Here I have a folder containing a bunch of *.mkv files (video, obviously) and *.srt files (subtitles, obviously). I want to keep them within one folder but I don’t want them to be mixed together. It looks like a good idea to visually arrange them into two separate groups.

However, neither extensions are recognised by the system, and they are still put under one group ‘Documents’, which is clearly not what I want.

The question: how to tell the system that all *.mkv file should be treated as ‘Media’ (or ‘Videos’, or whatever the name of the file kind group for video files)?

Thanks.enter image description here


@Daniel, the associated program is MPlayerX and the output of that command is as follows:

imac:Game of Thrones arnold$ mdls "Game of Thrones 1×2.mkv"
kMDItemContentCreationDate     = 2011-12-15 10:31:20 +0000
kMDItemContentModificationDate = 2011-12-27 09:09:55 +0000
kMDItemContentType             = "dyn.ah62d4rv4ge804450"
kMDItemContentTypeTree         = (
kMDItemDateAdded               = 2011-12-27 09:22:55 +0000
kMDItemDisplayName             = "Game Of Thrones 1×2.mkv"
kMDItemFSContentChangeDate     = 2011-12-27 09:09:55 +0000
kMDItemFSCreationDate          = 2011-12-15 10:31:20 +0000
kMDItemFSCreatorCode           = ""
kMDItemFSFinderFlags           = 0
kMDItemFSHasCustomIcon         = 0
kMDItemFSInvisible             = 0
kMDItemFSIsExtensionHidden     = 0
kMDItemFSIsStationery          = 0
kMDItemFSLabel                 = 0
kMDItemFSName                  = "Game of Thrones 1×2.mkv"
kMDItemFSNodeCount             = 220877659
kMDItemFSOwnerGroupID          = 99
kMDItemFSOwnerUserID           = 99
kMDItemFSSize                  = 220877659
kMDItemFSTypeCode              = ""
kMDItemKind                    = "Video Media"
kMDItemLogicalSize             = 220877659
kMDItemPhysicalSize            = 220880896
imac:Game of Thrones arnold$ 

Weirdly enough, the ‘Item Kind’ does show up as ‘Video Media’. And for a subtitle file is is ‘Subtitle’. Still, it doesn’t help Finder arrange those files correctly for some reason…

  • What program is associated with these files? What's the output of mdls in Terminal for one of these files, e.g. mdls "Game of Thrones episode 2.mkv"? – Daniel Beck Dec 27 '11 at 11:11
  • Is this grouping feature new in Lion? The icons also say "Subtitles" and "Video", respectively, so it shouldn't really be a problem. – slhck Dec 27 '11 at 11:42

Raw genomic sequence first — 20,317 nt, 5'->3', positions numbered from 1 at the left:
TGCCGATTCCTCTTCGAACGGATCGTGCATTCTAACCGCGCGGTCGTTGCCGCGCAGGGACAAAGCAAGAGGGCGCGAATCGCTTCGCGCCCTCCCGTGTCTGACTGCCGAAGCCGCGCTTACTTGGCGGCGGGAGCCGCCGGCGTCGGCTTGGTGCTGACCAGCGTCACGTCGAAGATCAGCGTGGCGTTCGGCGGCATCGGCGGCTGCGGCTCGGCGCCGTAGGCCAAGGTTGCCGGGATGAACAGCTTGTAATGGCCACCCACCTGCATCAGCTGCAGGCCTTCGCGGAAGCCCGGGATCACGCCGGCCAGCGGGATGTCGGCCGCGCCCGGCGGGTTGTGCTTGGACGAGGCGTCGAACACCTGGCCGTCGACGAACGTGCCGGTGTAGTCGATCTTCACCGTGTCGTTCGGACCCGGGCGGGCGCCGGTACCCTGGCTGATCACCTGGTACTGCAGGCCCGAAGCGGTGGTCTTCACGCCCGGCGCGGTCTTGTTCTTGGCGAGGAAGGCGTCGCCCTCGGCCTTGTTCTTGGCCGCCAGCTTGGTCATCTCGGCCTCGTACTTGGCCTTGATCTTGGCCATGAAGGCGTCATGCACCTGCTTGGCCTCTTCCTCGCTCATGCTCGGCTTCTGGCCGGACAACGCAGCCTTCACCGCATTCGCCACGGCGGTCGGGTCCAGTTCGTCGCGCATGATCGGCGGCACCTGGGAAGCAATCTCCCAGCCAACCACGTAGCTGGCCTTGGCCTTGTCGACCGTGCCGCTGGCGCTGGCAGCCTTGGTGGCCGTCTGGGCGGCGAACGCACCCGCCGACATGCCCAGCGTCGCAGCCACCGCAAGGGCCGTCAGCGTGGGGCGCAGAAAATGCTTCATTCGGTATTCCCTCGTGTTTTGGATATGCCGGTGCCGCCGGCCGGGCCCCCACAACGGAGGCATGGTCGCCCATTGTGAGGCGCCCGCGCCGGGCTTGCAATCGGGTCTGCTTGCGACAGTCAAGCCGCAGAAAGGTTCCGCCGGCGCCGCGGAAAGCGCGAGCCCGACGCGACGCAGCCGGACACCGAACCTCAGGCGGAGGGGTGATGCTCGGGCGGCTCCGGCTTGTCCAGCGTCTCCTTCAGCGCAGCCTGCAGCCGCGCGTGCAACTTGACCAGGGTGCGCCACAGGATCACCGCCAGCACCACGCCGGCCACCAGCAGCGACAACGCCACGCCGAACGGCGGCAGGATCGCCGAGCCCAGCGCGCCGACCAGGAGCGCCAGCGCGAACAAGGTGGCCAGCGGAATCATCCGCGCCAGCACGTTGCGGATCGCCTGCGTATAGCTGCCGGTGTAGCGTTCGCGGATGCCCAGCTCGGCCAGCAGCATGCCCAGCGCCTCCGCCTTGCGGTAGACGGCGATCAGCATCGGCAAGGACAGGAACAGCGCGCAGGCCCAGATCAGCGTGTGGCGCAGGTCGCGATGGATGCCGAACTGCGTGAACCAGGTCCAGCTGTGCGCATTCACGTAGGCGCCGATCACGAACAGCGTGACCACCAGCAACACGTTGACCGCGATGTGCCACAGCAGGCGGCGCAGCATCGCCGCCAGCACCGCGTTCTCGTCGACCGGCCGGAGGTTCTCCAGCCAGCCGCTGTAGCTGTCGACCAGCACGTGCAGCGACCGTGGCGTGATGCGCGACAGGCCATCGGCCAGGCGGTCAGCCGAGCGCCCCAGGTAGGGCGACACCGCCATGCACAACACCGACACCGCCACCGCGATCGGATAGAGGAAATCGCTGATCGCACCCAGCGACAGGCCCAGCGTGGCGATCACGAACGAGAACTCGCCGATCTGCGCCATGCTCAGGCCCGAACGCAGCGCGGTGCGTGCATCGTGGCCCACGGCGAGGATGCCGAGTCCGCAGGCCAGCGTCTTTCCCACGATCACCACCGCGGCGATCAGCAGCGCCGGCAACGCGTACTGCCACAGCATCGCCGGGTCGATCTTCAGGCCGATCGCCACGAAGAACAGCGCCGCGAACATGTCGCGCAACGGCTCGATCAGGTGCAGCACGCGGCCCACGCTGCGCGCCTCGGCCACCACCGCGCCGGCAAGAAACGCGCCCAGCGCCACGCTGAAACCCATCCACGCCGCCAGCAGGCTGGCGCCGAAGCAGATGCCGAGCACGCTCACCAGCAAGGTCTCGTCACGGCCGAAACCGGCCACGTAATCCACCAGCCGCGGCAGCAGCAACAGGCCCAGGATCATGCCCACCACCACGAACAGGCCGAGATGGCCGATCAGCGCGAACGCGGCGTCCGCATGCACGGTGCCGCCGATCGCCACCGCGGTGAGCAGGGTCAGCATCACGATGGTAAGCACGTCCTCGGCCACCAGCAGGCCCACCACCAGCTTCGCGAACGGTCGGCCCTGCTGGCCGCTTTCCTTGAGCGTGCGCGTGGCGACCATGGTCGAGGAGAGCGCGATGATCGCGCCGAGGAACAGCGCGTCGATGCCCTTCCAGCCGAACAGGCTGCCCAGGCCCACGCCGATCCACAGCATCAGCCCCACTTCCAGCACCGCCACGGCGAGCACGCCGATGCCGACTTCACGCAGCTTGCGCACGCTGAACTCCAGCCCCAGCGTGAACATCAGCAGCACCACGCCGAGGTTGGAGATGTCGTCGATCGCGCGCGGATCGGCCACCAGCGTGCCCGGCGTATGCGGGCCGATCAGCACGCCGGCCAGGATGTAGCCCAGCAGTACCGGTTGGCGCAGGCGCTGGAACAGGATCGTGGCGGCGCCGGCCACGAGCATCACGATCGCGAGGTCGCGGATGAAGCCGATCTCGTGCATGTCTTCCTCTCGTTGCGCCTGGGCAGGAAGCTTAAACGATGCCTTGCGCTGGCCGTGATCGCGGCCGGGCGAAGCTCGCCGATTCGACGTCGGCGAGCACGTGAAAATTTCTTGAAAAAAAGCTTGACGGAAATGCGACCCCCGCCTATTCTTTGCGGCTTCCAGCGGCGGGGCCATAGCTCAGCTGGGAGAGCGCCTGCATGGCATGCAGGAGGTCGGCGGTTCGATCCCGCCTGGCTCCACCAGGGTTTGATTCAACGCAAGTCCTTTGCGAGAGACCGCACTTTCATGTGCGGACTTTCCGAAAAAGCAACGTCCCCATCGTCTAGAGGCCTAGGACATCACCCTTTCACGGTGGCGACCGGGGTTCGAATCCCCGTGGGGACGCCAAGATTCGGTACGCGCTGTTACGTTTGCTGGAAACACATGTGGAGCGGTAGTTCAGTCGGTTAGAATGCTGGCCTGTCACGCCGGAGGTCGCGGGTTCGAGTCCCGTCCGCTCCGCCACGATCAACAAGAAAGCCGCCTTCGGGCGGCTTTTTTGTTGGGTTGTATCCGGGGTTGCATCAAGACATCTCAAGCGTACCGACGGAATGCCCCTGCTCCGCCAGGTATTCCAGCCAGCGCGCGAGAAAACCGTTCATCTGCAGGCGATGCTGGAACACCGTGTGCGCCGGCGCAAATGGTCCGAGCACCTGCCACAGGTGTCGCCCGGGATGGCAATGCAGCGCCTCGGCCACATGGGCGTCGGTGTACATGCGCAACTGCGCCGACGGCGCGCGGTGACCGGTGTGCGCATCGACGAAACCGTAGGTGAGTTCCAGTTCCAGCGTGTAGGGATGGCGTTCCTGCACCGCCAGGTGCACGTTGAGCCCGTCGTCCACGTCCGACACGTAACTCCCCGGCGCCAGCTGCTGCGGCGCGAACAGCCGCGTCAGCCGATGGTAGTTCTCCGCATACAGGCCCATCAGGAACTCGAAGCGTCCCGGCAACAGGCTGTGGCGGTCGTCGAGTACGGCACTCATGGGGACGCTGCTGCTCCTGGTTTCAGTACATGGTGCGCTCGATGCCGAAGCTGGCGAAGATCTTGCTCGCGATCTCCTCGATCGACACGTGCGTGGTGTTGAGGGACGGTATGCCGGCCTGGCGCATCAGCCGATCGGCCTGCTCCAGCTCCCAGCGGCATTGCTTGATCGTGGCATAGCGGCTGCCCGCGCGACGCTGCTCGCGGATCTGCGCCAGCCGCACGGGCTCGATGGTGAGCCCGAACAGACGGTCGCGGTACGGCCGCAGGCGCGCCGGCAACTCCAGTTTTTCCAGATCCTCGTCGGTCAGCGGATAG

• @slhck It's new in Lion. Icons are 100% images and provided by the associated application, so that doesn't mean anything. Arnold, thanks for the mdls output. Are you using MPlayer OSX or MPlayer OSX Extended? – Daniel Beck Dec 27 '11 at 11:50
  • @DanielBeck, it’s just the regular MPlayerX from the App Store. – Arnold Dec 27 '11 at 11:58
  • @DanielBeck Ah, I thought it was represented by kMDContentType. What kind of content type is the one listed above though? – slhck Dec 27 '11 at 12:35

You need to use an application that declares the correct file type association for e.g. the .mkv file name extension.

For example, the system-defined file types in /System/Library/CoreServices/CoreTypes.bundle/Contents/Info.plist declare the following in the Exported Type UTIs section:

enter image description here enter image description here

This allows the system to associate the UTI public.jpeg with the "UTI group" public.image, which is (very likely) what Finder uses for the Images group; the public.filename-extensions equivalent type maps to the file extension.

This allows OS X to determine, that .jpg file has the UTI public.jpeg, and that is a sub-UTI of public.image (and so on, with public.item and public.data). Finder then takes all the files that are (also) public.image and puts them in the same Images group.

The same applies to public.mpeg-4 and public.movie and the filename mapping there.

Unfortunately, the author of MPlayerX didn't bother mapping the UTIs.